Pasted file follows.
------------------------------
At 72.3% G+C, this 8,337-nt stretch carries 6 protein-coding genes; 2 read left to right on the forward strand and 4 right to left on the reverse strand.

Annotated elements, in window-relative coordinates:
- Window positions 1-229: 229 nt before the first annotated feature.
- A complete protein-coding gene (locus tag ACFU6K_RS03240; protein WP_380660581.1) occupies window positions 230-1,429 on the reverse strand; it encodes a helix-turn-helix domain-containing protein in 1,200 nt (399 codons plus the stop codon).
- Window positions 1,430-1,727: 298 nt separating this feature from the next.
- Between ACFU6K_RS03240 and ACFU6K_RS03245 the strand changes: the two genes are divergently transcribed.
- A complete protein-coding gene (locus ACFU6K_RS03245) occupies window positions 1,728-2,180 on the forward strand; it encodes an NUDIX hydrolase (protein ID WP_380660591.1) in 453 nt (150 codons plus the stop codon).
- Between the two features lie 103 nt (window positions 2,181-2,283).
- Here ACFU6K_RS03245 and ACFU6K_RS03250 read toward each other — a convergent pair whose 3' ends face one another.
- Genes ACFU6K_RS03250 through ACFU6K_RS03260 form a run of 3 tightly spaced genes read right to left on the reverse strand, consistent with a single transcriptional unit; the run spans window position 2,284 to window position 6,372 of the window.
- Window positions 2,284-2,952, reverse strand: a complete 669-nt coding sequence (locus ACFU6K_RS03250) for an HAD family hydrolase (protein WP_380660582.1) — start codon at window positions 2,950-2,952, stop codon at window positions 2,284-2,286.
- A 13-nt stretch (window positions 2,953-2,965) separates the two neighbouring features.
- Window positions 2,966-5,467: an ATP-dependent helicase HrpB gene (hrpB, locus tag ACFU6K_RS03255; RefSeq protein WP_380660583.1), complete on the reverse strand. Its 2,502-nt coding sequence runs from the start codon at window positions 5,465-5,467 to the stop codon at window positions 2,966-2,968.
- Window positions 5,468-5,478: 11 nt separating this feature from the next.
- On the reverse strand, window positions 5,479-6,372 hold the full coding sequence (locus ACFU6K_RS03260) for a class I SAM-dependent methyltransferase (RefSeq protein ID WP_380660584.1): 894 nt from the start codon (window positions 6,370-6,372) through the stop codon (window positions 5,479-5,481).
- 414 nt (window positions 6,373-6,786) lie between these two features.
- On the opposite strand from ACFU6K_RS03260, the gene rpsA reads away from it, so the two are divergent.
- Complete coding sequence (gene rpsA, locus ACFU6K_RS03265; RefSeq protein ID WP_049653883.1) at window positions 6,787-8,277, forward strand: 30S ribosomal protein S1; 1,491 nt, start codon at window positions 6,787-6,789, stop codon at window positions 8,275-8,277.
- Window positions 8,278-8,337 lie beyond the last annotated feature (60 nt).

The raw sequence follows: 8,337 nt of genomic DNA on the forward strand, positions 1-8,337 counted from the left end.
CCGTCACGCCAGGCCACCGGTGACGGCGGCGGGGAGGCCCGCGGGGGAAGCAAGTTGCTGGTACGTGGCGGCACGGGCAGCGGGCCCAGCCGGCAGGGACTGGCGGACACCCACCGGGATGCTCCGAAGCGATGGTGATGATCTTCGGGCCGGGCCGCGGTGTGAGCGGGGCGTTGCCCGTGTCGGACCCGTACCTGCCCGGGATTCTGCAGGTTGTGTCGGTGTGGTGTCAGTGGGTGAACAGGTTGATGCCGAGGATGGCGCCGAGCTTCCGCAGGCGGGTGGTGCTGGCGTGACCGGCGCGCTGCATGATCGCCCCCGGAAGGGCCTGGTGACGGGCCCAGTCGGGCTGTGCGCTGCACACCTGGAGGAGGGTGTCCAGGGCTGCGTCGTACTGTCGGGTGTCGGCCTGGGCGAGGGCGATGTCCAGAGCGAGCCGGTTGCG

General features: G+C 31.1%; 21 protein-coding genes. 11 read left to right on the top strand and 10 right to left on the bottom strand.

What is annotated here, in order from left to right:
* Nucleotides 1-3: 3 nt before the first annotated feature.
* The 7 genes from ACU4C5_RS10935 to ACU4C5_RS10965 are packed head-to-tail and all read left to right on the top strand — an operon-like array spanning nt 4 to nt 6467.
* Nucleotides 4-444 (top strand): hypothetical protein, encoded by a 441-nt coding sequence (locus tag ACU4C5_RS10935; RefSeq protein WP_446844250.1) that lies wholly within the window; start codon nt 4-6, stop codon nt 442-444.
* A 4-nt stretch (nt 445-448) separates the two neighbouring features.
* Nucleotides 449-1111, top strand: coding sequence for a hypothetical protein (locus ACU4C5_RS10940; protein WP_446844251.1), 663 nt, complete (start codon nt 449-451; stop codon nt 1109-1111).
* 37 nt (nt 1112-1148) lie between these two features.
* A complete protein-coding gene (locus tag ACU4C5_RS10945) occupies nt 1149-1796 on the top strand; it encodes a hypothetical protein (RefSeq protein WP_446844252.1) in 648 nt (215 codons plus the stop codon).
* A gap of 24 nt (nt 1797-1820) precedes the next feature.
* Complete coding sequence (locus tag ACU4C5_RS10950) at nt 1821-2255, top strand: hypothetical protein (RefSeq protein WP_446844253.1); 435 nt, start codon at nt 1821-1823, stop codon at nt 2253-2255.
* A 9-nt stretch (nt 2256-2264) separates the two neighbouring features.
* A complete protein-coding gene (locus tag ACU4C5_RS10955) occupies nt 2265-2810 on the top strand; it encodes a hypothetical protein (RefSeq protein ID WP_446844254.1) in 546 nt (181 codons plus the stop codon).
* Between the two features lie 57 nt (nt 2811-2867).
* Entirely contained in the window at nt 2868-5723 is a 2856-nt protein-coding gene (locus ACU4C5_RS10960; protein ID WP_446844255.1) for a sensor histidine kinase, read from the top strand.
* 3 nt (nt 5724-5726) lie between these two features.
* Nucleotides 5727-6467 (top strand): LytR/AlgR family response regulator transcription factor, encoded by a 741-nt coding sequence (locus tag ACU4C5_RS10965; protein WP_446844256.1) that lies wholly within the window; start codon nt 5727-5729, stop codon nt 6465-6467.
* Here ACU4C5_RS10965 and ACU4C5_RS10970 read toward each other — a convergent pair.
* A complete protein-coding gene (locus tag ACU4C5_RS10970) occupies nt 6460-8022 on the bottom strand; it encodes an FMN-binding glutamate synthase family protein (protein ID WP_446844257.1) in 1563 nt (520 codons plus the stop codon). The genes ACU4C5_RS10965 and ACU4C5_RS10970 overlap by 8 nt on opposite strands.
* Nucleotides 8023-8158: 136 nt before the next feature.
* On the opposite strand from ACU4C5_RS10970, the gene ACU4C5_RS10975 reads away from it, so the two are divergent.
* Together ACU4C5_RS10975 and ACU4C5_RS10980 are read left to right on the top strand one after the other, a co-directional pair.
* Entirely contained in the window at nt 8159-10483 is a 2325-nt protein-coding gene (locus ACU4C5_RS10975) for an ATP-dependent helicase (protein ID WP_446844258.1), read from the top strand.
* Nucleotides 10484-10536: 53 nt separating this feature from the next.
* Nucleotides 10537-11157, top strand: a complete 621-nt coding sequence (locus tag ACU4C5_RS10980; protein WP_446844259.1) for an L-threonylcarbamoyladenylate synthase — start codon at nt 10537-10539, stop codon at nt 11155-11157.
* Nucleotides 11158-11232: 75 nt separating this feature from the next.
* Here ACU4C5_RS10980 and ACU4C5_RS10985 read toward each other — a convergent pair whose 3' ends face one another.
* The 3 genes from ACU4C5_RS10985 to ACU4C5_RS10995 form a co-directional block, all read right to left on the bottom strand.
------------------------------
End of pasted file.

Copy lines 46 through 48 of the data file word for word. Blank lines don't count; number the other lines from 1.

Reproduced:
* Nucleotides 10537-11157, top strand: a complete 621-nt coding sequence (locus tag ACU4C5_RS10980; protein WP_446844259.1) for an L-threonylcarbamoyladenylate synthase — start codon at nt 10537-10539, stop codon at nt 11155-11157.
* Nucleotides 11158-11232: 75 nt separating this feature from the next.
* Here ACU4C5_RS10980 and ACU4C5_RS10985 read toward each other — a convergent pair whose 3' ends face one another.